I have recently watched the classic 1966 science fiction film Fantastic Voyage. It was directed by Richard Fleischer and written by Harry Kleiner, based on a story by Otto Klement and Jerome Bixby. The film is about a submarine crew who shrink to microscopic size and venture into the body of an injured scientist to repair the damage to his brain. The original story took place in the 19th century and was meant to be a Jules Verne–style adventure, instead Kleiner added a Cold War element. The film starred Stephen Boyd, Raquel Welch, Edmond O’Brien, and Donald Pleasence. Isaac Asimov also wrote a novelization based on the screenplay.Because the novelization was released six months before the movie, many people mistakenly believed the film was based on Asimov’s book.
It takes place during the Cold War with both The United States and the Soviet Union working on technology that can miniaturize matter by shrinking individual atoms, but only for a limited amount of time, depending on how small the item is miniaturized. A scientist Dr. Jan Benes (Jean Del Val), working behind the Iron Curtain, figures out how to make the process work indefinitely. With the help of the CIA, he escapes to the West, but an attempted assassination leaves him comatose with a blood clot in his brain.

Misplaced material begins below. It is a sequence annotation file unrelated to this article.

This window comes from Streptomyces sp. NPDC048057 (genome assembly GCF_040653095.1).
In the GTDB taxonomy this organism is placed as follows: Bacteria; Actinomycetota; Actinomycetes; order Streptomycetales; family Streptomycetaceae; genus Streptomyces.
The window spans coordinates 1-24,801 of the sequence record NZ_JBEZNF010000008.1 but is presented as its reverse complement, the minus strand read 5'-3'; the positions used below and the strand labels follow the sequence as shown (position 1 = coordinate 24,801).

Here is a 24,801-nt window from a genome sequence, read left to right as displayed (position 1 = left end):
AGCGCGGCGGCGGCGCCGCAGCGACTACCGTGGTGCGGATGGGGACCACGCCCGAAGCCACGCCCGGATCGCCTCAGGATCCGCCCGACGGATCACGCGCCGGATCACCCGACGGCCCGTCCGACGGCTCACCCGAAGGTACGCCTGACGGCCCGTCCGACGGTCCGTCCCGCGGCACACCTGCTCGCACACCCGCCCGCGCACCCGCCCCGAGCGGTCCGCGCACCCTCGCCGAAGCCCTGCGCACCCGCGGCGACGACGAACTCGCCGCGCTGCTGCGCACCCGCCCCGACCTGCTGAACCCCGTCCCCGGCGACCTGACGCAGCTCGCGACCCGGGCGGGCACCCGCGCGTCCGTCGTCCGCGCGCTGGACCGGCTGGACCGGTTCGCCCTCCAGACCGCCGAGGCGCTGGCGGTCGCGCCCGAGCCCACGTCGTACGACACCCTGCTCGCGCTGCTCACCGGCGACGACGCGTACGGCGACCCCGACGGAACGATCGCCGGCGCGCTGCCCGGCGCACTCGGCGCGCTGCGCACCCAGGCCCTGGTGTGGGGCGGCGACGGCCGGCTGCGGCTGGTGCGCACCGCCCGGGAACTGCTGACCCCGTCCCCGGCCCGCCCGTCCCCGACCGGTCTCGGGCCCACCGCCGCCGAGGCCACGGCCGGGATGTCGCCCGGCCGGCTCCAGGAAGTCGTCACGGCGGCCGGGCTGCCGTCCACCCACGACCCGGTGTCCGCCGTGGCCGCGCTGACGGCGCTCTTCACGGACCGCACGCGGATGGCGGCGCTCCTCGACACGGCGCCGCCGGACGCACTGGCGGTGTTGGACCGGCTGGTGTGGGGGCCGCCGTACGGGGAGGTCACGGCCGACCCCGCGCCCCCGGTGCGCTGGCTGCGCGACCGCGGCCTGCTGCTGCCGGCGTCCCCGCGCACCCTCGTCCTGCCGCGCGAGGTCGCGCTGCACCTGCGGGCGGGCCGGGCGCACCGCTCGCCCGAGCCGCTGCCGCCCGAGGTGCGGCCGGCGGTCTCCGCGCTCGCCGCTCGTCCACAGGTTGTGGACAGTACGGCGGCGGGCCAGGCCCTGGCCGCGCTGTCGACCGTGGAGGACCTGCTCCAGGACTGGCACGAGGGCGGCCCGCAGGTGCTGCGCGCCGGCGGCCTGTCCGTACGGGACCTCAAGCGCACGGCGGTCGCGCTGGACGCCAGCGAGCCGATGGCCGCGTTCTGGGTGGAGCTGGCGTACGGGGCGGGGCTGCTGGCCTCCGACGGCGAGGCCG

To save his life, agent Charles Grant (Stephen Boyd), pilot Captain Bill Owens (William Redfield), Dr. Michaels (Donald Pleasence), surgeon Dr. Peter Duval (Arthur Kennedy), and his assistant Cora Peterson (Raquel Welch) are placed aboard a specially designed submarine at the C.M.D.F. (Combined Miniature Deterrent Forces) facilities. The submarine, named the Proteus, is then miniaturized and injected into Benes. The ship is reduced to one micrometer, giving the team one hour (60 minutes) to remove the clot. After the 60 minutes have elapsed, the Proteus and its crew will begin to revert to its normal size, become vulnerable to Benes’s immune system, and (in the words of Asimov’s novelization) “kill Benes regardless of the success of the surgery.”
The crew faces many obstacles during the mission. An arteriovenous fistula forces them to detour through the heart, where cardiac arrest must be induced to avoid turbulence, through the inner ear (all outside personnel have to remain silent to prevent turbulence) and replenish their supply of oxygen in the lungs. However the surgical laser is damaged and during a critical phase of the operation, it becomes obvious that one of the crew is a Russian Spy. So they face a race against time to repair the device operate on Benes and leave the body before they revert to their normal size…